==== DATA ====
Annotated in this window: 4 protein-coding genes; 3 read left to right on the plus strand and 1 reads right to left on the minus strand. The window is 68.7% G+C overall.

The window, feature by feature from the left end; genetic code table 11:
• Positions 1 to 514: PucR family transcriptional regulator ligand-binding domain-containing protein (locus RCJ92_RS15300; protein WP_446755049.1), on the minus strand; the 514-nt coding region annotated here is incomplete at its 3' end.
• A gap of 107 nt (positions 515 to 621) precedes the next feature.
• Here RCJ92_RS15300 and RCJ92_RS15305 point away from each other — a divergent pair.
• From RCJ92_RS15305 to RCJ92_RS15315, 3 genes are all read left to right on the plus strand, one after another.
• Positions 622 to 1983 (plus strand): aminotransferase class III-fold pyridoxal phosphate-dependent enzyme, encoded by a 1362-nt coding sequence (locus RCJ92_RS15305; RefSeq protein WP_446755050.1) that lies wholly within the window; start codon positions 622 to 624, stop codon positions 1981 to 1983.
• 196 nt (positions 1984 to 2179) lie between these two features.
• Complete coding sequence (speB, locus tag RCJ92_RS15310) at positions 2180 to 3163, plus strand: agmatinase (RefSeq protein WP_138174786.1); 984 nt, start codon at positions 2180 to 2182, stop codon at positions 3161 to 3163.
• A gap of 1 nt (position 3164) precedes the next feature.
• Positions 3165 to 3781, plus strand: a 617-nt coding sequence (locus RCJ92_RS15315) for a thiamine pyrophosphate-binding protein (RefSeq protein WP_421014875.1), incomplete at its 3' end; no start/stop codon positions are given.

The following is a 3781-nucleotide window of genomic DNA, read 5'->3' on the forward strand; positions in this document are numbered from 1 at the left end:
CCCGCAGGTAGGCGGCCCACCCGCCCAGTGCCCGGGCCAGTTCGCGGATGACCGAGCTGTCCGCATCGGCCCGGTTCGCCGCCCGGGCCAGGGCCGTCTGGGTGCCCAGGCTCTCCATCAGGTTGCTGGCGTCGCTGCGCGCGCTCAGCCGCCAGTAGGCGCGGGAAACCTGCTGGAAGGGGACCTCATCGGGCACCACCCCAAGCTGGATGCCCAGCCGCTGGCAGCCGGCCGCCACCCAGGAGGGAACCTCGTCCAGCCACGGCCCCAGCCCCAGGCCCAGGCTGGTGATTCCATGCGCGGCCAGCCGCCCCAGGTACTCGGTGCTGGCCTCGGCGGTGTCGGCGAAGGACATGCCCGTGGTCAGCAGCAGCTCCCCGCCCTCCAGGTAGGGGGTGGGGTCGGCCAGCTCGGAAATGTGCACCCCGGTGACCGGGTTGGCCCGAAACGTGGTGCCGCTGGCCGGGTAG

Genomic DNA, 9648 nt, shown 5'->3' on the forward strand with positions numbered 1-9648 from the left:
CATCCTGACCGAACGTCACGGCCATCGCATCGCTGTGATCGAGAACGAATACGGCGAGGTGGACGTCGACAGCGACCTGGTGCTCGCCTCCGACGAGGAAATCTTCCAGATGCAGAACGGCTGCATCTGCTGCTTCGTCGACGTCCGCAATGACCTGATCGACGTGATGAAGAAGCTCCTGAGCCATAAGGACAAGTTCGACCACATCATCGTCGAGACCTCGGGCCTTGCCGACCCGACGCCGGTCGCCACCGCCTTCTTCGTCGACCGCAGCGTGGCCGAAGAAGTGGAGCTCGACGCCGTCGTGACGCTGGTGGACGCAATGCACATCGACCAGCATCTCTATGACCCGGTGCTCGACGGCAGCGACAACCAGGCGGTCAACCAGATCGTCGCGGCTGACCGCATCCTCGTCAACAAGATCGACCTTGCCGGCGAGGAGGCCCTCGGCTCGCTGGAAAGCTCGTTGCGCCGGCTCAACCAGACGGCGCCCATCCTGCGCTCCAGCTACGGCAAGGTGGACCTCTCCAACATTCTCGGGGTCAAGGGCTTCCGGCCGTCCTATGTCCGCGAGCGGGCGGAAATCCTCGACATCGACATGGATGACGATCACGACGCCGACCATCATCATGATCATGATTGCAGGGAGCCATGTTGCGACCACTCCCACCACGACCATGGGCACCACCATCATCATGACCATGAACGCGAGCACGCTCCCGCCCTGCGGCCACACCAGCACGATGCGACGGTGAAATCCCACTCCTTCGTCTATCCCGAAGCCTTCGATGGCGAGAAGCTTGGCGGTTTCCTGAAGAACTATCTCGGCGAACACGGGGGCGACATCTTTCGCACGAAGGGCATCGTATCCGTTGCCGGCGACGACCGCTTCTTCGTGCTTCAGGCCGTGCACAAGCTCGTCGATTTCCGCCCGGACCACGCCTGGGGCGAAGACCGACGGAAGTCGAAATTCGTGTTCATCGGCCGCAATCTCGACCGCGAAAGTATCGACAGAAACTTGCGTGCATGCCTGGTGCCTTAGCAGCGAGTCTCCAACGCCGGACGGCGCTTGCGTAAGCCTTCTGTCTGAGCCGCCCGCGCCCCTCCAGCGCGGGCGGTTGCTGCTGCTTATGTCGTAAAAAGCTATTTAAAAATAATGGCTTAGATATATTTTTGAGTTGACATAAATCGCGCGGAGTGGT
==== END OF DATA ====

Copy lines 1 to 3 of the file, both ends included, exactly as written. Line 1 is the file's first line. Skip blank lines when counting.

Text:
Annotated in this window: 4 protein-coding genes; 3 read left to right on the plus strand and 1 reads right to left on the minus strand. The window is 68.7% G+C overall.

The window, feature by feature from the left end; genetic code table 11:
• Positions 1 to 514: PucR family transcriptional regulator ligand-binding domain-containing protein (locus RCJ92_RS15300; protein WP_446755049.1), on the minus strand; the 514-nt coding region annotated here is incomplete at its 3' end.